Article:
“The reason that this connecting community trail is important is to get people outside. We don’t have mega malls or multiplex theaters, but we do have this beautiful island,” West said. “This will improve the quality of life immensely, and that improves our community.”

Eric Linscheid, a member of the borough’s Parks and Recreation Committee and of the board of directors of the Island Trails Network, has played a major role in developing the plan for the trail.

“When we looked at return on our investment, this would be the fastest, easiest way to start and get a path out there that people could use. It’s for strollers, families, dog walkers, runners, bikers. So that everybody that wants to get outside can use it,” Linscheid said, addressing the assembly on Tuesday. “Everybody we have talked to has been really supportive. It’s just been really exciting talking to people and seeing the enthusiasm.”

Linscheid explained that prior to receiving the encoachement approval from the borough, the team of volunteers sought approval from Coast Guard command and made sure the trail met the demands of the Coast Guard’s military policy. Linscheid and others have spoken with representatives of the U.S. Army Corps of Engineers and the National Environmental Protection Agency, in addition to DOT.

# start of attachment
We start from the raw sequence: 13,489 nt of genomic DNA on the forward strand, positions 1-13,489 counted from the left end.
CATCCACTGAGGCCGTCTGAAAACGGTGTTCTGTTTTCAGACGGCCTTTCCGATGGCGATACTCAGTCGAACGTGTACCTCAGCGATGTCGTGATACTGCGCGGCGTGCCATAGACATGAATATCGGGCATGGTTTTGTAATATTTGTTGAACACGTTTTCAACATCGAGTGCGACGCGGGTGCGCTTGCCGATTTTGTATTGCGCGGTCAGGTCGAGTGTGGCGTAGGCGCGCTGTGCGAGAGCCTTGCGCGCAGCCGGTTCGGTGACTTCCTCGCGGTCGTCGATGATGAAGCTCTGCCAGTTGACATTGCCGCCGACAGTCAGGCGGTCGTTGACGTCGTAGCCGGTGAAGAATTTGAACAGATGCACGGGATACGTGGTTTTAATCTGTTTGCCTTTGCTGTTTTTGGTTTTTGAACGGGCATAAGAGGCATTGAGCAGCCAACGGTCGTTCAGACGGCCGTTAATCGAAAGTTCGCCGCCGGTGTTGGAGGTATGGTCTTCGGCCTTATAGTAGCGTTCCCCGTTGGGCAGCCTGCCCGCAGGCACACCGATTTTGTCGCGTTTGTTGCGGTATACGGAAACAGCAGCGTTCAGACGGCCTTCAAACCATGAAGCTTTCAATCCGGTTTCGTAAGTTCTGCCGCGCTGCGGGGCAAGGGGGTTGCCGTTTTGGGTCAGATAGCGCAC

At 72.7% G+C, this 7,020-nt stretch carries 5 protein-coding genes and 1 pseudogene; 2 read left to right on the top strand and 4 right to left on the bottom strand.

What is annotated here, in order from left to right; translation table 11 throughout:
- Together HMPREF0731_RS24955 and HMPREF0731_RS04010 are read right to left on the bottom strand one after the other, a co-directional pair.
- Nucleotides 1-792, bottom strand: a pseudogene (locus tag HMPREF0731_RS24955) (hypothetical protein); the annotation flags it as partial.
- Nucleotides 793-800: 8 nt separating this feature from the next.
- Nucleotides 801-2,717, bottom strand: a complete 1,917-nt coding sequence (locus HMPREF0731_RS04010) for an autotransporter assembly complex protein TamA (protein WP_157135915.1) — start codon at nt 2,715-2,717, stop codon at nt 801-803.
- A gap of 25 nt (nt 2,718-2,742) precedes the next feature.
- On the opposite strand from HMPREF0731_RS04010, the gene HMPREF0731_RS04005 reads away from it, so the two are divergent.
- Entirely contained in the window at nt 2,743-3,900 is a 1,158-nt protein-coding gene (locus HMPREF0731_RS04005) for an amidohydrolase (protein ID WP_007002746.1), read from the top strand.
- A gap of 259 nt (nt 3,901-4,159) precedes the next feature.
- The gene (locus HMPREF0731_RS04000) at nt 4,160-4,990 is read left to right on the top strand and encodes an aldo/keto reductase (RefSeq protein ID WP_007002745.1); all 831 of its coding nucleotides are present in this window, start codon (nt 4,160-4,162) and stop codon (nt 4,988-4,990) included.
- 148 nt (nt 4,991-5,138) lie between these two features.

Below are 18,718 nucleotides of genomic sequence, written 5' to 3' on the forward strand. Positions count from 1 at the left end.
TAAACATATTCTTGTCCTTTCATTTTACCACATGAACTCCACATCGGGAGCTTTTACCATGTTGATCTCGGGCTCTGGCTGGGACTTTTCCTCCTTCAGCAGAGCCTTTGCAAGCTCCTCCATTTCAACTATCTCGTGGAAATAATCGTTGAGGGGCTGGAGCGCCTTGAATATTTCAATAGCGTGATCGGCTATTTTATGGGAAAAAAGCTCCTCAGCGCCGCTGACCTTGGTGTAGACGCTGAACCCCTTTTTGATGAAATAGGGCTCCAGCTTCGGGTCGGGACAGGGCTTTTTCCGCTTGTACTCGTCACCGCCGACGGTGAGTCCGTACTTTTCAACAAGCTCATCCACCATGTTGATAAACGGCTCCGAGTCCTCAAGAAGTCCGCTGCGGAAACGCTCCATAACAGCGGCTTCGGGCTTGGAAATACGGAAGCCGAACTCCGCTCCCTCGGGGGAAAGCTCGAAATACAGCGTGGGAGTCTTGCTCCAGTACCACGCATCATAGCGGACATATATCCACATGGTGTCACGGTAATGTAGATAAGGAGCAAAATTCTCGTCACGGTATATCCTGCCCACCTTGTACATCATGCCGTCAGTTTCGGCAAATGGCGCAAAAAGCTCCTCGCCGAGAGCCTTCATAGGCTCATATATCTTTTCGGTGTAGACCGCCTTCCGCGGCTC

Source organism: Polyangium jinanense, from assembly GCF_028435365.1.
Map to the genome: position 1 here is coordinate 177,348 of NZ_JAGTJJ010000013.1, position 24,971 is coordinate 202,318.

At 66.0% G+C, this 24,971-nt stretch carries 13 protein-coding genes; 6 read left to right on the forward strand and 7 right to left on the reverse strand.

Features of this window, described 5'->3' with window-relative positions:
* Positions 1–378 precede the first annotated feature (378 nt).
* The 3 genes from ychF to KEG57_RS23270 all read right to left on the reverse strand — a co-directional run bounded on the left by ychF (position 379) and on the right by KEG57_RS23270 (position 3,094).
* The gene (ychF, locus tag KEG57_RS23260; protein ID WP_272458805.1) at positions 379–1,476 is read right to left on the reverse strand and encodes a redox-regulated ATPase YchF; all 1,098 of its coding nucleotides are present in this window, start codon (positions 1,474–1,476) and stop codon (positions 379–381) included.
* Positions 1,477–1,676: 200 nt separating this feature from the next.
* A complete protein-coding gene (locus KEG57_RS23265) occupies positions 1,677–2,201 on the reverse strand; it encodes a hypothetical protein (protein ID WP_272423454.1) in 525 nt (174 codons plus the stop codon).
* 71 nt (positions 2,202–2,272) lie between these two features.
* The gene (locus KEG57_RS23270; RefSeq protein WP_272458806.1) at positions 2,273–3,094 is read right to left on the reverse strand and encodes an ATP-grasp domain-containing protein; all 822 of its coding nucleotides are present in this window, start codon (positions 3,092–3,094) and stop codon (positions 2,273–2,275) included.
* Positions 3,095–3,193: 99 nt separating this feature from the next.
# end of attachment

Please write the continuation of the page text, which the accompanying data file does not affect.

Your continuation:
Volunteers, including the Coast Guard’s Chief Petty Officers Association, already cleared the trail of brush. The team is now waiting on a response from NEPA and an approval of the encroachment from DOT. Lischeid said they hope to begin path construction on August 1. The team will work with ITN, which is providing expertise and equipment to assist in constructing a long-lasting path. The first goal will be to complete the trail from the Coast Guard gate to Peterson Elementary School.

But before they begin, the team must raise funds to cover the cost of gravel and equipment. According to West, the positive response from the community has left them hopeful for a successful fundraising campaign. 

“We’ve had so much support and so much excitement and so many people wanting to be a part of this, that we end up with more solutions than challenges,” West said, adding that they are currently applying for numerous grants and seeking assistance in creating a fundraising campaign.